Posted September 1, 2021

Envisioning resilient cities

Tyler Assistant Professor of Architecture and 2020–2021 Fulbright scholar Gabriel Kaprielian uses board games, interactive digital media, and virtual reality to investigate sea level rise and speculate about the future of our urban waterfronts.

Gabriel Kaprielian wearing a black button down shirt and black pants
Photography By: 
Joseph. V. Labolito
Tyler’s Gabriel Kaprielian reframes the problems that cities face as potential opportunities for design innovation.

Gabriel Kaprielian is not a conventional professor of architecture. But maybe tradition is not what we need when envisioning a more sustainable world, city or waterfront. 

In addition to teaching, Kaprielian is an artist, designer and urban planner whose work explores climate change adaptation, particularly sea level rise.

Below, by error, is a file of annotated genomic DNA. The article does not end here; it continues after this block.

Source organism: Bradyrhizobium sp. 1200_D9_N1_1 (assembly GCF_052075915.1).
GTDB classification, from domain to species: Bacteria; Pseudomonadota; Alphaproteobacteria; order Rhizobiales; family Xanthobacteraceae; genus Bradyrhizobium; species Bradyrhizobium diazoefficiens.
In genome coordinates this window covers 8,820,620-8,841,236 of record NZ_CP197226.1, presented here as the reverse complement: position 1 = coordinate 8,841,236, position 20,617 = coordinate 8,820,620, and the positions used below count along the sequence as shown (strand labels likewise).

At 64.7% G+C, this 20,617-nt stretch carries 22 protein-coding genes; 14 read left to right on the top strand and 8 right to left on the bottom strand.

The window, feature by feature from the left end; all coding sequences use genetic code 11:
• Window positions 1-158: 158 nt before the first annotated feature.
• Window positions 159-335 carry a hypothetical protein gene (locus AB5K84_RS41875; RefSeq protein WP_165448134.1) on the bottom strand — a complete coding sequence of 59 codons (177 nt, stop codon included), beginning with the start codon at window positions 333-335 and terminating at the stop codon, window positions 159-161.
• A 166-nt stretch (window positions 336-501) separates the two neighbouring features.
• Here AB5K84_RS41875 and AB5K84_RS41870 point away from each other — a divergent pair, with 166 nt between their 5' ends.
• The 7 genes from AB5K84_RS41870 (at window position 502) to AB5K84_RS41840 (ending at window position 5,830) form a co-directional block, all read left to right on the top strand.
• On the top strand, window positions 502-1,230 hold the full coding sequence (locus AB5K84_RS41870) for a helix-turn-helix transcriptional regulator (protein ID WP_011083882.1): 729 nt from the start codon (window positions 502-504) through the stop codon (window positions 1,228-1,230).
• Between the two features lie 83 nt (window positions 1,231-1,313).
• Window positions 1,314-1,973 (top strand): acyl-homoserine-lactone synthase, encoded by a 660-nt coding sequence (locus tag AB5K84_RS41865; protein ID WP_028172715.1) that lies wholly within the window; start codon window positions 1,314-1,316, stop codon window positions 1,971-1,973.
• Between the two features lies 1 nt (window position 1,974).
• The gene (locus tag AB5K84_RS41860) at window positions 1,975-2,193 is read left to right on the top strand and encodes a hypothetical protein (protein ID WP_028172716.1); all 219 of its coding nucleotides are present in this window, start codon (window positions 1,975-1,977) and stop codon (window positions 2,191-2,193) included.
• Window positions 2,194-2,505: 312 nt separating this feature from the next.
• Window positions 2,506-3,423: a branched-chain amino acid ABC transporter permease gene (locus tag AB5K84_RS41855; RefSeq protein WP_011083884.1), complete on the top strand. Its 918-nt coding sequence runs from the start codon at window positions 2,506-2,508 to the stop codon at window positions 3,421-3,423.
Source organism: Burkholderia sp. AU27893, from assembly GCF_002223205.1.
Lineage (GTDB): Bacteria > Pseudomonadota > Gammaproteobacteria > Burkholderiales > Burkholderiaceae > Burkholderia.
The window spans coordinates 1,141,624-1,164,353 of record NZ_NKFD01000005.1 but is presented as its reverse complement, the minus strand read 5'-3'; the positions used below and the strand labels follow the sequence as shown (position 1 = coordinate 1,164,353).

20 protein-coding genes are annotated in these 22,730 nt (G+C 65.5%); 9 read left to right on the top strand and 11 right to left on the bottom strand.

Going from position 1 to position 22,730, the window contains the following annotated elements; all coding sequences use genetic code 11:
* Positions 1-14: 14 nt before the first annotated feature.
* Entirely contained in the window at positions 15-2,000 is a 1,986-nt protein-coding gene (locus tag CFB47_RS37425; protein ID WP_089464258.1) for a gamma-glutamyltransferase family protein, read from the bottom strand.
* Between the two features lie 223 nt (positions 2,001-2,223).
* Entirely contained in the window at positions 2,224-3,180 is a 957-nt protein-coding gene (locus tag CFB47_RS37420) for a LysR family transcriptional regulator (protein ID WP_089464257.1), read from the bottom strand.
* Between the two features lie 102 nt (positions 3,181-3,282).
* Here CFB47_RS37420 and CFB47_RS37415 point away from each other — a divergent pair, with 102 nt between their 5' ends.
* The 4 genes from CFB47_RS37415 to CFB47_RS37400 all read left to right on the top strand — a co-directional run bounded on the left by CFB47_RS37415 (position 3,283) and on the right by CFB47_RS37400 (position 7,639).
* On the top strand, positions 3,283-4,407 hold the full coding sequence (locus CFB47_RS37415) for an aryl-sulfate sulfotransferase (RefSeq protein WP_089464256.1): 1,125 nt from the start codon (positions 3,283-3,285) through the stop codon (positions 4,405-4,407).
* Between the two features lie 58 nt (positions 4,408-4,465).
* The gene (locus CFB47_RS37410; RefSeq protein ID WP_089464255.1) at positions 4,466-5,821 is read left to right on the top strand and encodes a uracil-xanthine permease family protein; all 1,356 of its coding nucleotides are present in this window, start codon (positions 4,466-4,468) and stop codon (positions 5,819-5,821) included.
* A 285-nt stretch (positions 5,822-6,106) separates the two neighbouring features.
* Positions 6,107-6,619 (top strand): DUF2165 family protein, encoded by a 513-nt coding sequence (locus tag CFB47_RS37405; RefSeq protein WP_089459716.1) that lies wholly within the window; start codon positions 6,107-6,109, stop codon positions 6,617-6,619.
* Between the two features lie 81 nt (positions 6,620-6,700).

The assistant professor of architecture and Fulbright scholar creates digital platforms to imagine how cities can respond to climate change. Speculative in nature, his varied projects all strive to communicate creatively, inspire collective optimism and build community resilience.  

We spoke with him about his philosophy and his work, his Fulbright award and upcoming research in Singapore.
Temple Now: How did you get interested in studying sea level rise?

Gabriel Kaprielian: I grew up in northern California on the waterfront and have lived near the coast most of my life. I was based in the Bay Area while working on my thesis and in some ways, I chose UC Berkeley for graduate school because I was interested in this issue.